Animation showing the path of plastic over 10 years
The crisis of plastic water bottles
2016 saw the sale of 480,000,000,000 plastic water bottles across the world. That is in the billions. To put this figure into perspective, one million seconds is 11 minutes. One billion seconds is 33 years. That difference is mind-blowing!
In the United States alone, the average citizen used 167 plastic bottles and only recycled 38 per year.
Despite there being a competitive industry for reusable water bottles, plastic bottle sales have grown steadily over time and are set to reach 583 billion by 2021, according to the Euromonitor International group. As of 2017, American citizens throw away about 6 billion tons of plastic bottles each year, with only 1.8 billion recycled, and 20% of the recycled material goes on to create new bottles.
Is recycling actually making a difference?
The vast majority of all water bottles are thrown into landfills and dumped into the ocean. While the onus to recycle does partially fall onto the consumer, we should pay attention to the fact that major soft drink companies produce the most plastic bottle waste. Coca-Cola uses more than 100 billion each year. PepsiCo, Suntory, Danone, Dr Pepper Snapple, and Nestle all contribute an enormous carbon footprint.
September 2008. Ocean Conservancy
Plastic bottles in landfills
80% of the one-use plastic water bottles Americans purchase find their way into landfills. Out of 10 bottles, eight are wasted and two are recycled. Do you know how long it takes for one of these to decompose in a landfill environment? 450 years, according to the Mote Marine Lab in Sarasota, Florida.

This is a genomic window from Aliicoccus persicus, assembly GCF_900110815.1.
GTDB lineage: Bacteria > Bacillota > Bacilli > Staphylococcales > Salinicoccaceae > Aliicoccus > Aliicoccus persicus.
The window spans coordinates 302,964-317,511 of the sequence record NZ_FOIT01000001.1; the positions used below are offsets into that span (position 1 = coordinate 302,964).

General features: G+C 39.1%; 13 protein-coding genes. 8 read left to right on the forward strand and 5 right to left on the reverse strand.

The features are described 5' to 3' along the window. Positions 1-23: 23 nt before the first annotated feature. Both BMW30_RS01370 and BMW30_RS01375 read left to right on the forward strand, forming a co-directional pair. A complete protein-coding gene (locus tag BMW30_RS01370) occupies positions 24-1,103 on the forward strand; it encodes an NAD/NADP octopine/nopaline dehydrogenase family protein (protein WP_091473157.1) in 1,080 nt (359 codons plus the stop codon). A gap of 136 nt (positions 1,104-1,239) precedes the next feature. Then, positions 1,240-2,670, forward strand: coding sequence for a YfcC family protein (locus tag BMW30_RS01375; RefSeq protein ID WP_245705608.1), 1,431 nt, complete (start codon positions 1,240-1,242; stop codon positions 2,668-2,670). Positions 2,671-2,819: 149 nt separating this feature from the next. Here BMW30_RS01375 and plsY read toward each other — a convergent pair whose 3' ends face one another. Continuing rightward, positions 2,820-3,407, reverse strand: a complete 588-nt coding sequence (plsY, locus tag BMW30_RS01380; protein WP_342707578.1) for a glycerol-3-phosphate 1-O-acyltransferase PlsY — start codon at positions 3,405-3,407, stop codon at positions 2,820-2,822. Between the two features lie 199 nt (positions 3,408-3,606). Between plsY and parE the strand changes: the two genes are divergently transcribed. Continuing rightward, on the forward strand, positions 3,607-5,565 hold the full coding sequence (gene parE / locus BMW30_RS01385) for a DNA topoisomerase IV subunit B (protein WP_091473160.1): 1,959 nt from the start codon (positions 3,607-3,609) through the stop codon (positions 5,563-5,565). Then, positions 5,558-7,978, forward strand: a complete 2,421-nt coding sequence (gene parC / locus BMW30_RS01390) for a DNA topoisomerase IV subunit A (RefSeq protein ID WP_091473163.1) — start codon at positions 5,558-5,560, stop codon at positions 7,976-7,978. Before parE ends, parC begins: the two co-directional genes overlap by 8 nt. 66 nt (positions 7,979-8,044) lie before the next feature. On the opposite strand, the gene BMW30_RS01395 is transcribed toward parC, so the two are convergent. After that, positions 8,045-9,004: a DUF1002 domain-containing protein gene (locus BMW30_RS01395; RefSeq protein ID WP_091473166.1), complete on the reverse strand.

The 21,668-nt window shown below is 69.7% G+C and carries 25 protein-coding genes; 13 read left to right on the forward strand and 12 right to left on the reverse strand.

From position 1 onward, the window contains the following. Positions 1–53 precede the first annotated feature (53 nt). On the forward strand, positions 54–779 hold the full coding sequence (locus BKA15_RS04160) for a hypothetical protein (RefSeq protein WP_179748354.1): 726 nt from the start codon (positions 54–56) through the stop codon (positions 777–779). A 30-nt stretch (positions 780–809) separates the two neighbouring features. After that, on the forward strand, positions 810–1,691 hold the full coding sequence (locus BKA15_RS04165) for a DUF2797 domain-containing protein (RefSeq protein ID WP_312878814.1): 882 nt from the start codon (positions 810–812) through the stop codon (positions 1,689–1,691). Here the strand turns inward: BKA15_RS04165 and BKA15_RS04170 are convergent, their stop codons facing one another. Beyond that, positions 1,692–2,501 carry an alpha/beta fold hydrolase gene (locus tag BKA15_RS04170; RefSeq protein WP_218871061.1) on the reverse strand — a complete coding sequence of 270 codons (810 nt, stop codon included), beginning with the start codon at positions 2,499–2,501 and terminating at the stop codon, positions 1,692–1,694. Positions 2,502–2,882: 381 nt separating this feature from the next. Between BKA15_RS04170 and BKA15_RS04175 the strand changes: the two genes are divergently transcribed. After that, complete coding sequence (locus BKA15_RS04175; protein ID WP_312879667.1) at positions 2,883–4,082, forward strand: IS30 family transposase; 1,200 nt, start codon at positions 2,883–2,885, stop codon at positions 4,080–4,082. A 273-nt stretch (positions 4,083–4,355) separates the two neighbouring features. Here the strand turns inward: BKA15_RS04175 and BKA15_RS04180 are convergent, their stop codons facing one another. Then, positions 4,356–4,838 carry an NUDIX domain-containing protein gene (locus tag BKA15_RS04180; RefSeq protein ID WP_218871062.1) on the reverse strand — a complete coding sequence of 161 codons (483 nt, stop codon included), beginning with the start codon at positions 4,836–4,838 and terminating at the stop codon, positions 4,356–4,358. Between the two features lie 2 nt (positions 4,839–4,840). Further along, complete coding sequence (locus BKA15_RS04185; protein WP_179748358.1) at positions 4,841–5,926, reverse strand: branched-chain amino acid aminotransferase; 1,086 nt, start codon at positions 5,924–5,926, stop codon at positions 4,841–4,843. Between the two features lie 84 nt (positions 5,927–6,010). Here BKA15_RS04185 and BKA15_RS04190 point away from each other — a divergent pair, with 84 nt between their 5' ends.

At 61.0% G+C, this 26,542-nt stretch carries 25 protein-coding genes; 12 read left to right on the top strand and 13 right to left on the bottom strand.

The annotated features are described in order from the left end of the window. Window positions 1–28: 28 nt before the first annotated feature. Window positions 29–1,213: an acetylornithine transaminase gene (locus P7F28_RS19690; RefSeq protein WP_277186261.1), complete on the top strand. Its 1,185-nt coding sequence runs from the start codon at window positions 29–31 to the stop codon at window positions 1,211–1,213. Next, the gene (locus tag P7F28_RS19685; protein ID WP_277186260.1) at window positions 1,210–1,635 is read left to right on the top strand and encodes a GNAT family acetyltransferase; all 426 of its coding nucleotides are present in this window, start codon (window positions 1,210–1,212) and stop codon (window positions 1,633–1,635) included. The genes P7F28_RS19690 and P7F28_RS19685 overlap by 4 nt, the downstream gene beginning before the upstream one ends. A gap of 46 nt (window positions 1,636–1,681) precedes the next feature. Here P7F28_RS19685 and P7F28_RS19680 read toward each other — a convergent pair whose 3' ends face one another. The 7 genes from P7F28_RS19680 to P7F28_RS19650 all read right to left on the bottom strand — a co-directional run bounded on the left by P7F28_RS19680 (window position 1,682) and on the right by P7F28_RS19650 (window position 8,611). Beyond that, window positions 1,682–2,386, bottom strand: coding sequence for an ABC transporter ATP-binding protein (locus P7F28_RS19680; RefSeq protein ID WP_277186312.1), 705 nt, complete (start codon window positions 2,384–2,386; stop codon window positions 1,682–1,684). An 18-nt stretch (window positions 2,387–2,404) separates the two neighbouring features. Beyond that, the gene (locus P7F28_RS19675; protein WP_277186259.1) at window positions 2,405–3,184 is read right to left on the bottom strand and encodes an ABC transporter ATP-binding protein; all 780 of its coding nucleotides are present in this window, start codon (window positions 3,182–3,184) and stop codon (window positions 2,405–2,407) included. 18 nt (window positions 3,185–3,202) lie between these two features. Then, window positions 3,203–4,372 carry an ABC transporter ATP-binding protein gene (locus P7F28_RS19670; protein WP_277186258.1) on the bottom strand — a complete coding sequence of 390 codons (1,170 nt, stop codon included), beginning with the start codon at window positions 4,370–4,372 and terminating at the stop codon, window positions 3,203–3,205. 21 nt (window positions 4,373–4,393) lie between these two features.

How do "plastic islands" form?
The planet has five major ocean gyres. A gyre is essentially a large system of flowing ocean currents. These currents are like a massive vortex, keeping Earth's waters in constant circulation. There is the Indian Ocean Gyre, the North Atlantic, North Pacific, South Atlantic, and South Pacific. In the Indian, North Atlantic, and North Pacific, there are garbage patches.
The Mediterranean Sea is also home to a garbage patch. It features 250 billion pieces of plastic. The pieces are largely microscopic and smaller than 5 millimeters. The Pacific Ocean's garbage patch weighs 7 million tons, double the size of Texas, and is the largest plastic dump on the planet.
Where to go from here
The obvious answer is to turn to sustainability. But what does that actually mean?
It means conscious action. It means supporting local organizations to clean up litter and to explore waste management. It means choosing reusable products instead of single-use plastic bottles. It means you see the bigger picture.
We invented the que Bottle to encourage the switch to reusable materials. We hope to clean up oceans by reducing single-use plastic among Americans and the world alike.
Why are so many plastic bottles being sold if there are so many viable alternatives? Well, we think it has to do with convenience and weight. Stainless steel is heavy. That is precisely why the que Bottle is only seven ounces -- it's easy to carry and totally transportable. The angled spirals speak to its tastefully curated design, so it makes for a fashionable outdoors accessory.
We desperately want to create a more informed society for a healthier, less polluted world. We believe that the small gestures -- whether they be volunteering at environmental organizations, educating friends on activism, or drinking from reusable materials -- can cause a ripple effect.
We hope to bring neighbors, friends, and local communities together to work towards this sustainable mission. The planet needs advocates, and we are here to do just that. Clean oceans, fresh air, and empowerment of communities all matter. They all can make a difference.
This is our que Bottle endeavor.
Sydney Moss | que Bottle Team